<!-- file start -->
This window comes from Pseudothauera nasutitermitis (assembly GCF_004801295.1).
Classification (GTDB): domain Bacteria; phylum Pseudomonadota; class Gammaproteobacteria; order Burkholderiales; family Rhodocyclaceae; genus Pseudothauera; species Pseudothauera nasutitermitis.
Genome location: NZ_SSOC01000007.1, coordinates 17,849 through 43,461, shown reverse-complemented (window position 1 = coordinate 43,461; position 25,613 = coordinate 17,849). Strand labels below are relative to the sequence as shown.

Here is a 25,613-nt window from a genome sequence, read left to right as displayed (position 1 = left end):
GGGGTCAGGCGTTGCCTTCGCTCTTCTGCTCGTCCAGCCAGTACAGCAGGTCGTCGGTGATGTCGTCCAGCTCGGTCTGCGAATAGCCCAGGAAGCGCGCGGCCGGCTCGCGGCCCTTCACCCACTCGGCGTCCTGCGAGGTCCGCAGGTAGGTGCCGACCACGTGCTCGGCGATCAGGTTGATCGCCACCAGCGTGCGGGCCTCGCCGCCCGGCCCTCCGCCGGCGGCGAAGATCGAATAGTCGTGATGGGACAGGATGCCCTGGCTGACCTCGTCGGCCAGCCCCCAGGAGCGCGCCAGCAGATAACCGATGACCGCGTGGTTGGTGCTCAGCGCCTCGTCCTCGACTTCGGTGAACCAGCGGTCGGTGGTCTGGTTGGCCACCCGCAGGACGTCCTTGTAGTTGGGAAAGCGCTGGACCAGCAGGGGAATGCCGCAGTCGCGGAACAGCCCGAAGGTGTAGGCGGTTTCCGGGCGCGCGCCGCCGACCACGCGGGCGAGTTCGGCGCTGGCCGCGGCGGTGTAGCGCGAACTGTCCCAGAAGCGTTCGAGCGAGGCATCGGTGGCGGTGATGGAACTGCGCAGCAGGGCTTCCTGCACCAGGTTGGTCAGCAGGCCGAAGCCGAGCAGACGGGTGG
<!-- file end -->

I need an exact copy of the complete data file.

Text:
This window comes from Pseudothauera nasutitermitis (assembly GCF_004801295.1).
Classification (GTDB): domain Bacteria; phylum Pseudomonadota; class Gammaproteobacteria; order Burkholderiales; family Rhodocyclaceae; genus Pseudothauera; species Pseudothauera nasutitermitis.
Genome location: NZ_SSOC01000007.1, coordinates 17,849 through 43,461, shown reverse-complemented (window position 1 = coordinate 43,461; position 25,613 = coordinate 17,849). Strand labels below are relative to the sequence as shown.

Here is a 25,613-nt window from a genome sequence, read left to right as displayed (position 1 = left end):
GGGGTCAGGCGTTGCCTTCGCTCTTCTGCTCGTCCAGCCAGTACAGCAGGTCGTCGGTGATGTCGTCCAGCTCGGTCTGCGAATAGCCCAGGAAGCGCGCGGCCGGCTCGCGGCCCTTCACCCACTCGGCGTCCTGCGAGGTCCGCAGGTAGGTGCCGACCACGTGCTCGGCGATCAGGTTGATCGCCACCAGCGTGCGGGCCTCGCCGCCCGGCCCTCCGCCGGCGGCGAAGATCGAATAGTCGTGATGGGACAGGATGCCCTGGCTGACCTCGTCGGCCAGCCCCCAGGAGCGCGCCAGCAGATAACCGATGACCGCGTGGTTGGTGCTCAGCGCCTCGTCCTCGACTTCGGTGAACCAGCGGTCGGTGGTCTGGTTGGCCACCCGCAGGACGTCCTTGTAGTTGGGAAAGCGCTGGACCAGCAGGGGAATGCCGCAGTCGCGGAACAGCCCGAAGGTGTAGGCGGTTTCCGGGCGCGCGCCGCCGACCACGCGGGCGAGTTCGGCGCTGGCCGCGGCGGTGTAGCGCGAACTGTCCCAGAAGCGTTCGAGCGAGGCATCGGTGGCGGTGATGGAACTGCGCAGCAGGGCTTCCTGCACCAGGTTGGTCAGCAGGCCGAAGCCGAGCAGACGGGTGG